Those who enjoy the seamless and simplified branding of Huffer might just enjoy a current solo exhibition of the work of Ken Griffen, the former artistic director of the brand who is exhibiting at Auckland’s Allpress gallery with his first solo show Face Value until 6 June.
According to Griffen’s exhibition write up his work is about human experiences – “Fleeting relationships, encounters, sightings. Making brutal and instant generalisations on society under the pervasive guise of our personal perspectives”. The prints also document Griffen’s meetings with strangers while travelling. “I mostly got inspired by people on trains – people with interesting faces, drunks mostly… They would come up to me and talk to me while I sat and sketched them.”
Griffen’s style is somewhat reminiscent of Picasso with his use of two-dimensional forms, bold and simplified line work and the fragmented, multi-faceted features of his subjects.
A release for the exhibition describes his style as “…loosely depicting objects with heavy and inconsistent line work and untraditional use of water colour. The style translates into different mediums such as sculpture, branding, and even tattoos – where his ongoing project ‘Darkest Water’ involves a close friend and human canvas that has unquestioningly donated their skin to Ken’s illustration and artwork.”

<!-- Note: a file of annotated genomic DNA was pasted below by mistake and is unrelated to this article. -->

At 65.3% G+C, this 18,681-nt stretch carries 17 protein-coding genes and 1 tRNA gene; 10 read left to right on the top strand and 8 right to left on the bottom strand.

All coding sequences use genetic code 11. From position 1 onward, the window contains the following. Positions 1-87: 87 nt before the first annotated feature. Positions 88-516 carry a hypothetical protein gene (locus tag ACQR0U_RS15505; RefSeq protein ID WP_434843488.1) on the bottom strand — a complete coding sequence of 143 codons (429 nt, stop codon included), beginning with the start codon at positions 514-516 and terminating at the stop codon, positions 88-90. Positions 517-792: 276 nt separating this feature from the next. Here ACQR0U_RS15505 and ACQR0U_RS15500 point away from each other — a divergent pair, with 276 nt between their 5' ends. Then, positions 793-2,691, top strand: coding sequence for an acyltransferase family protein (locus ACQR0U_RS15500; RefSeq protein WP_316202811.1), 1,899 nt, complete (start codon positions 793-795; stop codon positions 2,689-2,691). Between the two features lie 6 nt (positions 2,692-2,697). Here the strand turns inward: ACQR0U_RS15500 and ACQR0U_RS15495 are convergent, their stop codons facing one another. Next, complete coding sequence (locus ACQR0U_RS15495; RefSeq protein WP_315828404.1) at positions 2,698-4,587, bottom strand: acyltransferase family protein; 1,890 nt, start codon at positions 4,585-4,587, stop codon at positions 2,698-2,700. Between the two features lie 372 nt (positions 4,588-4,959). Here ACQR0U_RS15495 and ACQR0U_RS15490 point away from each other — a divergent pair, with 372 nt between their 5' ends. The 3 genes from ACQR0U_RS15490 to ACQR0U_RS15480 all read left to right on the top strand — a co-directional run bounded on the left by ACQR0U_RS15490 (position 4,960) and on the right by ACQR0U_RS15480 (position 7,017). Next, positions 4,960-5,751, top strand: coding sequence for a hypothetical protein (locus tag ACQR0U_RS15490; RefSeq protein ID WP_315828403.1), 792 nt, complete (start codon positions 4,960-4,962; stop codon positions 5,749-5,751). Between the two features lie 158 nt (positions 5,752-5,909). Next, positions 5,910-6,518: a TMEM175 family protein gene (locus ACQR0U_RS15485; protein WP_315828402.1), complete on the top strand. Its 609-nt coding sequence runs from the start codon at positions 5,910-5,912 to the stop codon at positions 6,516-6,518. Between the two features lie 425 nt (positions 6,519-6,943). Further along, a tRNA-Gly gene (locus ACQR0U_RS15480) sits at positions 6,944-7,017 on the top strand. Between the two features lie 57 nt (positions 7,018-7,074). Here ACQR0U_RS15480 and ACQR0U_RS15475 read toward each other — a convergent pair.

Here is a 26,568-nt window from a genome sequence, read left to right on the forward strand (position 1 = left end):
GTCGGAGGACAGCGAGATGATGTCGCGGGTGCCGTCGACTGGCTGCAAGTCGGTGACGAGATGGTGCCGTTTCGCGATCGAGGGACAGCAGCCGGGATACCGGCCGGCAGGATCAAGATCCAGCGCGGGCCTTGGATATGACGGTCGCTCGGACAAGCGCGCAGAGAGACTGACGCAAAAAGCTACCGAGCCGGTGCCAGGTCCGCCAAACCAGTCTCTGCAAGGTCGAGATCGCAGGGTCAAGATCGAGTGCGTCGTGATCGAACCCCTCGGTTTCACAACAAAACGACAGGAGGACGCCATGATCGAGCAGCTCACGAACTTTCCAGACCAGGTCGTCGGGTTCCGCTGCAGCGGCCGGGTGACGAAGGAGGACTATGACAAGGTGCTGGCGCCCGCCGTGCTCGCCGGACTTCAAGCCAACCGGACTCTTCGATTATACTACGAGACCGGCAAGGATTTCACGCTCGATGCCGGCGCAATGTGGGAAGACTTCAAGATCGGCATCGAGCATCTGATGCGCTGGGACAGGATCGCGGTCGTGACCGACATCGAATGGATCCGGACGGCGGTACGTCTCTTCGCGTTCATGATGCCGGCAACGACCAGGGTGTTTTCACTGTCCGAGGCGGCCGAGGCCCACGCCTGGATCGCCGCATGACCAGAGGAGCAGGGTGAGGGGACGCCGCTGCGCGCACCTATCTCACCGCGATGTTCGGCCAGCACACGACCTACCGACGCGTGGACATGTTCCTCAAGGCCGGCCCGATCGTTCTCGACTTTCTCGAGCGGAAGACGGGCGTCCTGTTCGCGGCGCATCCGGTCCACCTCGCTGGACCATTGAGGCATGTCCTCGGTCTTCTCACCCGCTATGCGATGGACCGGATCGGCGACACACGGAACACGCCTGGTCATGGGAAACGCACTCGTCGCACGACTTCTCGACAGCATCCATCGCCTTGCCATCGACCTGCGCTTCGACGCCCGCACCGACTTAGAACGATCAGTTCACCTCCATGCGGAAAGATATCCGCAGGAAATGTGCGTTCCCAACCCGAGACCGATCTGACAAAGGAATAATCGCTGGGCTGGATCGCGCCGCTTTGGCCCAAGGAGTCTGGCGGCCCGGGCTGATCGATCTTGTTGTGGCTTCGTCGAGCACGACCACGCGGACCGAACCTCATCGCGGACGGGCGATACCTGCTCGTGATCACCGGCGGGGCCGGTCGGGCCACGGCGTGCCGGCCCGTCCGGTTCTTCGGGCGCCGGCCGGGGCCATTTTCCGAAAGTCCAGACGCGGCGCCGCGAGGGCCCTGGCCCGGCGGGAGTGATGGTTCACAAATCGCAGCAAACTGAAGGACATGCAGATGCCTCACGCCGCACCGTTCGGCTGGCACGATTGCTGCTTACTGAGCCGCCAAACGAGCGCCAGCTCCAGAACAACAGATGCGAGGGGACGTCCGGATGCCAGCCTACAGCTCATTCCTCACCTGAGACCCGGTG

The release says Griffen has been involved with art since he was a child growing up in an old building on “…the infamous K’rd Road”. His mother was also an artist, so naturally from very early on he was surrounded with and involved in art and “…always felt very comfortable, actively drawing, painting, taking commissions and selling his art since he was 15.”
Griffen studied graphic design at AUT and then moved to Vancouver and New York. He returned to New Zealand and worked with ‘NO’ magazine and various agencies as a graphic designer before taking on the role of head graphic artist with clothing company Huffer where he worked on its branding, illustration and graphics as well as art direction and creative direction.
Most recently he has been working out of a studio in Kreuzburg, Berlin, the release says and constantly traveling “Ken gained inspiration from the face value of strangers adding his own visual identity and perceptions. His travels extended throughout greater Europe and North America and his first-hand impressions of faces and places progressed into drawings and paintings.”